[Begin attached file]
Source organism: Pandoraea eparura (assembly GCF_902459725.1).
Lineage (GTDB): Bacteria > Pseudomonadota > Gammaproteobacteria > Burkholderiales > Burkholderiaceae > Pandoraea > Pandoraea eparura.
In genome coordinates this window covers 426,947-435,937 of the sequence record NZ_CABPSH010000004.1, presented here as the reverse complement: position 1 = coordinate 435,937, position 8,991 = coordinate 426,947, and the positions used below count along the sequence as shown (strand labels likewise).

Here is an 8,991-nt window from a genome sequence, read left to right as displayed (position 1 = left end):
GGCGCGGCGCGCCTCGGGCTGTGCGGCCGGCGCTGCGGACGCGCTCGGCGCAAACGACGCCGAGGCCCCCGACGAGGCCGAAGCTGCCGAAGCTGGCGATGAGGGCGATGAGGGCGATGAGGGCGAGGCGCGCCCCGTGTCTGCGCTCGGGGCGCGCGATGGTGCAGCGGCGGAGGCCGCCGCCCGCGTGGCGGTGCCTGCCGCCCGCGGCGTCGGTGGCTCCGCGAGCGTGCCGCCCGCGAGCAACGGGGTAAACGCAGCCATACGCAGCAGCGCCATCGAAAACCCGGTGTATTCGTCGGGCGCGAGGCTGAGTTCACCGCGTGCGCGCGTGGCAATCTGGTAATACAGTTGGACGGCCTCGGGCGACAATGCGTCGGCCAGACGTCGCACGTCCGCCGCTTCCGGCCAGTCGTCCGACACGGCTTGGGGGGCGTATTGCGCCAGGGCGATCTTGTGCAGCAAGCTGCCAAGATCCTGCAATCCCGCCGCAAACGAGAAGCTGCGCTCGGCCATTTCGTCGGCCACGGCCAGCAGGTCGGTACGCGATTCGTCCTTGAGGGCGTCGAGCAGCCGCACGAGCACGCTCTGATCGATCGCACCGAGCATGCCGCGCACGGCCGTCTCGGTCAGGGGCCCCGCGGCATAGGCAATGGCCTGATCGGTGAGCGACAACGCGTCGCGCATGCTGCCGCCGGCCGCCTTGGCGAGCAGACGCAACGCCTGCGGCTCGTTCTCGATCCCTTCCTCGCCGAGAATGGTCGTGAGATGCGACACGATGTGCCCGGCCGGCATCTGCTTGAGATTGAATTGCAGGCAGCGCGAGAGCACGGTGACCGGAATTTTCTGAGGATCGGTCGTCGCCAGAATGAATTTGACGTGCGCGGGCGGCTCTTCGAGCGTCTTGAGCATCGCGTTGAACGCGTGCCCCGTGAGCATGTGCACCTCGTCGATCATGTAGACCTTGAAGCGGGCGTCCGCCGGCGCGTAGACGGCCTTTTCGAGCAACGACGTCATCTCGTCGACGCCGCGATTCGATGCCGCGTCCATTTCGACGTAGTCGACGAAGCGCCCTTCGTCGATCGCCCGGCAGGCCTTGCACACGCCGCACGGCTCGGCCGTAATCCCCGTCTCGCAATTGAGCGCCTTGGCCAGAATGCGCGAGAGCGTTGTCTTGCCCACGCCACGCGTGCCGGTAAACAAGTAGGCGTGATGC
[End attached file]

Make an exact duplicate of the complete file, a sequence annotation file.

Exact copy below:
Source organism: Pandoraea eparura (assembly GCF_902459725.1).
Lineage (GTDB): Bacteria > Pseudomonadota > Gammaproteobacteria > Burkholderiales > Burkholderiaceae > Pandoraea > Pandoraea eparura.
In genome coordinates this window covers 426,947-435,937 of the sequence record NZ_CABPSH010000004.1, presented here as the reverse complement: position 1 = coordinate 435,937, position 8,991 = coordinate 426,947, and the positions used below count along the sequence as shown (strand labels likewise).

Here is an 8,991-nt window from a genome sequence, read left to right as displayed (position 1 = left end):
GGCGCGGCGCGCCTCGGGCTGTGCGGCCGGCGCTGCGGACGCGCTCGGCGCAAACGACGCCGAGGCCCCCGACGAGGCCGAAGCTGCCGAAGCTGGCGATGAGGGCGATGAGGGCGATGAGGGCGAGGCGCGCCCCGTGTCTGCGCTCGGGGCGCGCGATGGTGCAGCGGCGGAGGCCGCCGCCCGCGTGGCGGTGCCTGCCGCCCGCGGCGTCGGTGGCTCCGCGAGCGTGCCGCCCGCGAGCAACGGGGTAAACGCAGCCATACGCAGCAGCGCCATCGAAAACCCGGTGTATTCGTCGGGCGCGAGGCTGAGTTCACCGCGTGCGCGCGTGGCAATCTGGTAATACAGTTGGACGGCCTCGGGCGACAATGCGTCGGCCAGACGTCGCACGTCCGCCGCTTCCGGCCAGTCGTCCGACACGGCTTGGGGGGCGTATTGCGCCAGGGCGATCTTGTGCAGCAAGCTGCCAAGATCCTGCAATCCCGCCGCAAACGAGAAGCTGCGCTCGGCCATTTCGTCGGCCACGGCCAGCAGGTCGGTACGCGATTCGTCCTTGAGGGCGTCGAGCAGCCGCACGAGCACGCTCTGATCGATCGCACCGAGCATGCCGCGCACGGCCGTCTCGGTCAGGGGCCCCGCGGCATAGGCAATGGCCTGATCGGTGAGCGACAACGCGTCGCGCATGCTGCCGCCGGCCGCCTTGGCGAGCAGACGCAACGCCTGCGGCTCGTTCTCGATCCCTTCCTCGCCGAGAATGGTCGTGAGATGCGACACGATGTGCCCGGCCGGCATCTGCTTGAGATTGAATTGCAGGCAGCGCGAGAGCACGGTGACCGGAATTTTCTGAGGATCGGTCGTCGCCAGAATGAATTTGACGTGCGCGGGCGGCTCTTCGAGCGTCTTGAGCATCGCGTTGAACGCGTGCCCCGTGAGCATGTGCACCTCGTCGATCATGTAGACCTTGAAGCGGGCGTCCGCCGGCGCGTAGACGGCCTTTTCGAGCAACGACGTCATCTCGTCGACGCCGCGATTCGATGCCGCGTCCATTTCGACGTAGTCGACGAAGCGCCCTTCGTCGATCGCCCGGCAGGCCTTGCACACGCCGCACGGCTCGGCCGTAATCCCCGTCTCGCAATTGAGCGCCTTGGCCAGAATGCGCGAGAGCGTTGTCTTGCCCACGCCACGCGTGCCGGTAAACAAGTAGGCGTGATGC